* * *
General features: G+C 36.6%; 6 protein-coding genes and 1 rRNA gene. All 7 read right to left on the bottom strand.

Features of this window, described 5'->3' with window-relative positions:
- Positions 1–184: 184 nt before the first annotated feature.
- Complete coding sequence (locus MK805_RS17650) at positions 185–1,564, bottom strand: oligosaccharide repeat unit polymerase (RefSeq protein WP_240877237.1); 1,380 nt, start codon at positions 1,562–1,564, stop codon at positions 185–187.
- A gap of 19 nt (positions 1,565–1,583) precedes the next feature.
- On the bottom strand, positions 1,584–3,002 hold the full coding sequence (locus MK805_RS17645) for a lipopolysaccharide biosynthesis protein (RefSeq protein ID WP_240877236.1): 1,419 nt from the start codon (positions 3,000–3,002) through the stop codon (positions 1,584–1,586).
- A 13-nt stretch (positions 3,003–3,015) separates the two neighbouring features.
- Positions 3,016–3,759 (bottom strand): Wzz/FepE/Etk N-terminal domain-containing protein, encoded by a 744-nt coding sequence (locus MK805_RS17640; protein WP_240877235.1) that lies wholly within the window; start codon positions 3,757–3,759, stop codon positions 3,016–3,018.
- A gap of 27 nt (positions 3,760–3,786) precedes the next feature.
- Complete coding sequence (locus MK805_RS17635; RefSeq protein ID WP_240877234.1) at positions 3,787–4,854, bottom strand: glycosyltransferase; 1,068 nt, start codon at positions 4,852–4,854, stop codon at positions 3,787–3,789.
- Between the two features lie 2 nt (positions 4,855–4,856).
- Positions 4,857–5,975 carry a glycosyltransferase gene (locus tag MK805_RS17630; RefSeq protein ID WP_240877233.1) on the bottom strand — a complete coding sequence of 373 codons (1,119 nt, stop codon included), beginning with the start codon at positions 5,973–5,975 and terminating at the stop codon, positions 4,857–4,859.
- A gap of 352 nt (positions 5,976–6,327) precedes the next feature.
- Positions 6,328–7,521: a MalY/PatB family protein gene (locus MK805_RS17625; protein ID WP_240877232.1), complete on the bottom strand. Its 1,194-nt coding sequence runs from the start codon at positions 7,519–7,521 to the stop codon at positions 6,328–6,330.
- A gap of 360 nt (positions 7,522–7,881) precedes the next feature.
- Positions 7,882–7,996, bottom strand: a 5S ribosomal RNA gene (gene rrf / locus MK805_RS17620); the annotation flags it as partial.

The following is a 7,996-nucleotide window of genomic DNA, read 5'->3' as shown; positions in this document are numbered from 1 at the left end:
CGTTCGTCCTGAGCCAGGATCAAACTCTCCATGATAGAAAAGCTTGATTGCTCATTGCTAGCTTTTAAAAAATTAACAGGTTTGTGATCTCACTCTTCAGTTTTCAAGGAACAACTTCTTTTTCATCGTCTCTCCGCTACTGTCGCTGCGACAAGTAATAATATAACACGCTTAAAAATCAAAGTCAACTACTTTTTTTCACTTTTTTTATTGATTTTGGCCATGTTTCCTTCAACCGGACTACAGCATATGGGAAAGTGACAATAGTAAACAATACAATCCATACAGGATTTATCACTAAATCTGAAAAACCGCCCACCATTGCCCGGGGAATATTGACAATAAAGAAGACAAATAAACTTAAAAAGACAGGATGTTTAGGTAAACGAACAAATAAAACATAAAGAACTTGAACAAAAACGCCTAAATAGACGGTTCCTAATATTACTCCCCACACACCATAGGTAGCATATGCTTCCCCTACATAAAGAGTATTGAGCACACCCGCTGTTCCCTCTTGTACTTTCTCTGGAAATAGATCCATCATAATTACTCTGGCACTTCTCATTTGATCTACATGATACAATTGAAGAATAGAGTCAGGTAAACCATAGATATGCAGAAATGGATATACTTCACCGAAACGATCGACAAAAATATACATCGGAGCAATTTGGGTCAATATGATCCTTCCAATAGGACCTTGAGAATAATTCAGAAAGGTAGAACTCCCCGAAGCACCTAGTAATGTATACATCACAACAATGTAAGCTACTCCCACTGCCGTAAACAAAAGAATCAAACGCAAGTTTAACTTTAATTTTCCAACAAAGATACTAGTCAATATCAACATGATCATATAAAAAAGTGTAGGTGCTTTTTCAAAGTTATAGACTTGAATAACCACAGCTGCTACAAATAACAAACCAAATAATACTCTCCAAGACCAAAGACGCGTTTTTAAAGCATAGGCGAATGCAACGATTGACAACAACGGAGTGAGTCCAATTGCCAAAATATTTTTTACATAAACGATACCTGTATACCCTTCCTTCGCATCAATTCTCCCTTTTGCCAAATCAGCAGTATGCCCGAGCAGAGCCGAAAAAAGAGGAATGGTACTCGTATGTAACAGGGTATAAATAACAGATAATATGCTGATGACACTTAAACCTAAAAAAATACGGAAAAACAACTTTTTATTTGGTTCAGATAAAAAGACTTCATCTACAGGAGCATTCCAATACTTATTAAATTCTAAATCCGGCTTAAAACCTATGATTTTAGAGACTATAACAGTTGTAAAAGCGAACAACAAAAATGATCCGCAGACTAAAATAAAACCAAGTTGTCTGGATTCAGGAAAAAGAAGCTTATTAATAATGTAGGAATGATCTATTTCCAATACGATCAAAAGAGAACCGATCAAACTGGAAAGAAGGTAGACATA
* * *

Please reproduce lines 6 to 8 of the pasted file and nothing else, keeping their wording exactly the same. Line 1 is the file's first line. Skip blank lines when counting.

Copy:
- On the bottom strand, positions 1,584–3,002 hold the full coding sequence (locus MK805_RS17645) for a lipopolysaccharide biosynthesis protein (RefSeq protein ID WP_240877236.1): 1,419 nt from the start codon (positions 3,000–3,002) through the stop codon (positions 1,584–1,586).
- A 13-nt stretch (positions 3,003–3,015) separates the two neighbouring features.
- Positions 3,016–3,759 (bottom strand): Wzz/FepE/Etk N-terminal domain-containing protein, encoded by a 744-nt coding sequence (locus MK805_RS17640; protein WP_240877235.1) that lies wholly within the window; start codon positions 3,757–3,759, stop codon positions 3,016–3,018.